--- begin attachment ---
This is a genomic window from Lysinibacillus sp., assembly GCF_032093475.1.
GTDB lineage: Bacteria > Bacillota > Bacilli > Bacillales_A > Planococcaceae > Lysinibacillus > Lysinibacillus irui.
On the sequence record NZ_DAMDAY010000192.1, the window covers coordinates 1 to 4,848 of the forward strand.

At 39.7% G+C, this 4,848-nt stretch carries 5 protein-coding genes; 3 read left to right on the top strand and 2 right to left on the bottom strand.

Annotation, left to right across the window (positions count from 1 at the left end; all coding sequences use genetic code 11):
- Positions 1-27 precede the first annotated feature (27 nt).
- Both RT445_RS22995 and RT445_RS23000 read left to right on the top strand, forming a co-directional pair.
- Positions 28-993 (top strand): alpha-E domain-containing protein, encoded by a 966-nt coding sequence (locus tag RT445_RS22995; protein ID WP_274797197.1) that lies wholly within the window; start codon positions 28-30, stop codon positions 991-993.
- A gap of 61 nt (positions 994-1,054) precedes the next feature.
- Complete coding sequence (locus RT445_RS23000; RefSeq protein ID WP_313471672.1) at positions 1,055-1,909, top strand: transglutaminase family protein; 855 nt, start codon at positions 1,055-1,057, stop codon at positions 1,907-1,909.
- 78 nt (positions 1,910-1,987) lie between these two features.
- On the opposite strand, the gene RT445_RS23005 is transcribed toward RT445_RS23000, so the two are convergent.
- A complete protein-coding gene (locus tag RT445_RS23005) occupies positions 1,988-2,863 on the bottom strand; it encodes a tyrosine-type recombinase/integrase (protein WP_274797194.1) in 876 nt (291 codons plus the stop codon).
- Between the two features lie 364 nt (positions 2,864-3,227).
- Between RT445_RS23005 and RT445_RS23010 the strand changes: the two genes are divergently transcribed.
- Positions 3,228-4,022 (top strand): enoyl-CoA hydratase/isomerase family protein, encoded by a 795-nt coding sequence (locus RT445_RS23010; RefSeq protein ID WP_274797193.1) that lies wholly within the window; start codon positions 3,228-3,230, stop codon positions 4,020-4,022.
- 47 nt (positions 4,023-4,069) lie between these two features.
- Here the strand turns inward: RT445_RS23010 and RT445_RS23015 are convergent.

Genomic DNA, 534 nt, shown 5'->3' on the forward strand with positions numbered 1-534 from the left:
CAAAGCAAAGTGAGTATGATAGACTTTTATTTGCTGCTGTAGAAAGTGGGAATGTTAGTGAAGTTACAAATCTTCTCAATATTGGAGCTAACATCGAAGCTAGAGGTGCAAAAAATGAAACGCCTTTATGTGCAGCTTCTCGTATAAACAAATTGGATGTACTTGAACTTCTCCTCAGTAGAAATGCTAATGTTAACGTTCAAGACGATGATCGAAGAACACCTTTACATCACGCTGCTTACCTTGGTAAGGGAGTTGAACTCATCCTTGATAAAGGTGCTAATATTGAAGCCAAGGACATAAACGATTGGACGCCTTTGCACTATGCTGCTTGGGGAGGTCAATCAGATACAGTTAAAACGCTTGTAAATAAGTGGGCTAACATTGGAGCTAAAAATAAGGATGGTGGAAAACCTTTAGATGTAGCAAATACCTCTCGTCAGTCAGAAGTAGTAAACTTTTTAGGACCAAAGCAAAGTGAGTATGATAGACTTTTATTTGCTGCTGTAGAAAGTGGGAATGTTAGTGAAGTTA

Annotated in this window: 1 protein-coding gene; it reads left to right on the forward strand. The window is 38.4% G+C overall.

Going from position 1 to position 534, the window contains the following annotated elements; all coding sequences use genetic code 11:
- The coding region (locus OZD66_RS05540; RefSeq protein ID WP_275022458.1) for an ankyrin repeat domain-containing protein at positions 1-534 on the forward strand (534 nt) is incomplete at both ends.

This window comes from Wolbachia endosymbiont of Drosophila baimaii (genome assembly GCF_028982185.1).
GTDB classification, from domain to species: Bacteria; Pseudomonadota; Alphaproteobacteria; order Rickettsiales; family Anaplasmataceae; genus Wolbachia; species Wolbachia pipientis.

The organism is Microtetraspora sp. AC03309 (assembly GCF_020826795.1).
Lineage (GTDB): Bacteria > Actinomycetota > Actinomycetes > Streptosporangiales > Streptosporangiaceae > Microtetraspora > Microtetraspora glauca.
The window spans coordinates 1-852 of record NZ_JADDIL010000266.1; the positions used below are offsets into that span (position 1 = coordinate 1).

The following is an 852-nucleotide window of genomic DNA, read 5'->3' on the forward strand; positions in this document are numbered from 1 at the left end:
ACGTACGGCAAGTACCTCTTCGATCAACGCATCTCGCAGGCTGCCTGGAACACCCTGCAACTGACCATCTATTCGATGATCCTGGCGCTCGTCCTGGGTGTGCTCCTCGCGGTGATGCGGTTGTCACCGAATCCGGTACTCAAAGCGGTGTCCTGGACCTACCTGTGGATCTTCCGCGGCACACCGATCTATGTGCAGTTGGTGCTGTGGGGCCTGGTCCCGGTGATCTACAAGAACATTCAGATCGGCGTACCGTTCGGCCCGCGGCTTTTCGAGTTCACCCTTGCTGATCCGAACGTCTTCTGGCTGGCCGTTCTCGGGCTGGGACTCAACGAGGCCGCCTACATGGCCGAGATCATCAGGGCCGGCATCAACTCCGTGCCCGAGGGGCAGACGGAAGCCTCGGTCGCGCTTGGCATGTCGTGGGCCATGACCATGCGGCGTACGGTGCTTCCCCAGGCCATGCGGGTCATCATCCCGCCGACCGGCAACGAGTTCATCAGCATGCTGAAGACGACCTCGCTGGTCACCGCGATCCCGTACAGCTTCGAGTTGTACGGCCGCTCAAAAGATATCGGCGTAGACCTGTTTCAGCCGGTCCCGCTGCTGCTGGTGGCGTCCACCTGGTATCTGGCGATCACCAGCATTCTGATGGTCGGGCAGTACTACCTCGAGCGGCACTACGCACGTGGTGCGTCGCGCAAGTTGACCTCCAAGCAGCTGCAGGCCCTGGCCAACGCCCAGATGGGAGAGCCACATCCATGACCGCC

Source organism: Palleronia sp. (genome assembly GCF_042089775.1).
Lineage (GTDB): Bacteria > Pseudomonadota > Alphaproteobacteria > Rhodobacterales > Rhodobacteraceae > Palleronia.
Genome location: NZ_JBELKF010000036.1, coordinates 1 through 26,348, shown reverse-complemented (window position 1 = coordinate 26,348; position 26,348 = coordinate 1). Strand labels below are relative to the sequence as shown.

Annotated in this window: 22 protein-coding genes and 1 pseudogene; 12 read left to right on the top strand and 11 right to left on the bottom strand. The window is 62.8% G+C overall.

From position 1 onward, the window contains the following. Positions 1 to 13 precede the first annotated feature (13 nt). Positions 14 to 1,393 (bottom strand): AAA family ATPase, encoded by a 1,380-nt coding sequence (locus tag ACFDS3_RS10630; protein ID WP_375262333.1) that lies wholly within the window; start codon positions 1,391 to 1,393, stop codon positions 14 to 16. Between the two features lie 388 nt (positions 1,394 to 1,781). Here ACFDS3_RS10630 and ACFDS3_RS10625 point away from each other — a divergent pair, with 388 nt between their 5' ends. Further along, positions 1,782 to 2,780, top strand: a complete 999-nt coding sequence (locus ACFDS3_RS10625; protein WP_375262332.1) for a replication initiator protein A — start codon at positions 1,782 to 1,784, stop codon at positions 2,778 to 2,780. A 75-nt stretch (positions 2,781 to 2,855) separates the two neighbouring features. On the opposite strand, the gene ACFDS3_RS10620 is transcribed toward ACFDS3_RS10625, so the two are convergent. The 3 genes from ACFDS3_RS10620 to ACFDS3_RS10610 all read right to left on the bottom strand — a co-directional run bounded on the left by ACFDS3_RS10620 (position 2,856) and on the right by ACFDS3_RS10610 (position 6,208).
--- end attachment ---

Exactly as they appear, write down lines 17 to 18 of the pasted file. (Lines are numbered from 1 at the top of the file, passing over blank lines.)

- 47 nt (positions 4,023-4,069) lie between these two features.
- Here the strand turns inward: RT445_RS23010 and RT445_RS23015 are convergent.